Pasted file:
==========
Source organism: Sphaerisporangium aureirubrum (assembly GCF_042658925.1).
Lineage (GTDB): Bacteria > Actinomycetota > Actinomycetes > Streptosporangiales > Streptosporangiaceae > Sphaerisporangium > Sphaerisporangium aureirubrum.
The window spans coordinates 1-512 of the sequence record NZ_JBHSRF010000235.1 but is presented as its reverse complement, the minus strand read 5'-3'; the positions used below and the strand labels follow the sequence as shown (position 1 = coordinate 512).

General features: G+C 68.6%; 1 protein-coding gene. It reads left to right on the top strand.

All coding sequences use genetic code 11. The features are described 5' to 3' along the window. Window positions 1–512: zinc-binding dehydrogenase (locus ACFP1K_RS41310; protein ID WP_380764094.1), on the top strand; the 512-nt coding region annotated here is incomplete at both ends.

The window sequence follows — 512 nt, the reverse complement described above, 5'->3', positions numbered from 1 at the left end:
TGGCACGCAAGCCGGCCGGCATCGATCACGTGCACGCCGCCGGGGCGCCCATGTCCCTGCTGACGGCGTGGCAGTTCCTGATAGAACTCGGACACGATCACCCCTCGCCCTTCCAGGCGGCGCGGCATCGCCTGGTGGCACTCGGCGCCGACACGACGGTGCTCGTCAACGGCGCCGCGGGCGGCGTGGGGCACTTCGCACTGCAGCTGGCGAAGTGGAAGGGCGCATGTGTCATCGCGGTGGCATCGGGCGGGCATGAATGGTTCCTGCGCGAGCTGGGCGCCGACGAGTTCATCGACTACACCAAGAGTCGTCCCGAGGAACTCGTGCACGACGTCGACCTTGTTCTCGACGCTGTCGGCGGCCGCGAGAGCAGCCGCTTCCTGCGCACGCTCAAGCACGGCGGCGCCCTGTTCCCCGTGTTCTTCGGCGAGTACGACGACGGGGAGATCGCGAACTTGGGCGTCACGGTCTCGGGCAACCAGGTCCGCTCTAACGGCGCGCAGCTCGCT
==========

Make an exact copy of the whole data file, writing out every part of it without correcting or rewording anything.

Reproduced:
Source organism: Sphaerisporangium aureirubrum (assembly GCF_042658925.1).
Lineage (GTDB): Bacteria > Actinomycetota > Actinomycetes > Streptosporangiales > Streptosporangiaceae > Sphaerisporangium > Sphaerisporangium aureirubrum.
The window spans coordinates 1-512 of the sequence record NZ_JBHSRF010000235.1 but is presented as its reverse complement, the minus strand read 5'-3'; the positions used below and the strand labels follow the sequence as shown (position 1 = coordinate 512).

General features: G+C 68.6%; 1 protein-coding gene. It reads left to right on the top strand.

All coding sequences use genetic code 11. The features are described 5' to 3' along the window. Window positions 1–512: zinc-binding dehydrogenase (locus ACFP1K_RS41310; protein ID WP_380764094.1), on the top strand; the 512-nt coding region annotated here is incomplete at both ends.

The window sequence follows — 512 nt, the reverse complement described above, 5'->3', positions numbered from 1 at the left end:
TGGCACGCAAGCCGGCCGGCATCGATCACGTGCACGCCGCCGGGGCGCCCATGTCCCTGCTGACGGCGTGGCAGTTCCTGATAGAACTCGGACACGATCACCCCTCGCCCTTCCAGGCGGCGCGGCATCGCCTGGTGGCACTCGGCGCCGACACGACGGTGCTCGTCAACGGCGCCGCGGGCGGCGTGGGGCACTTCGCACTGCAGCTGGCGAAGTGGAAGGGCGCATGTGTCATCGCGGTGGCATCGGGCGGGCATGAATGGTTCCTGCGCGAGCTGGGCGCCGACGAGTTCATCGACTACACCAAGAGTCGTCCCGAGGAACTCGTGCACGACGTCGACCTTGTTCTCGACGCTGTCGGCGGCCGCGAGAGCAGCCGCTTCCTGCGCACGCTCAAGCACGGCGGCGCCCTGTTCCCCGTGTTCTTCGGCGAGTACGACGACGGGGAGATCGCGAACTTGGGCGTCACGGTCTCGGGCAACCAGGTCCGCTCTAACGGCGCGCAGCTCGCT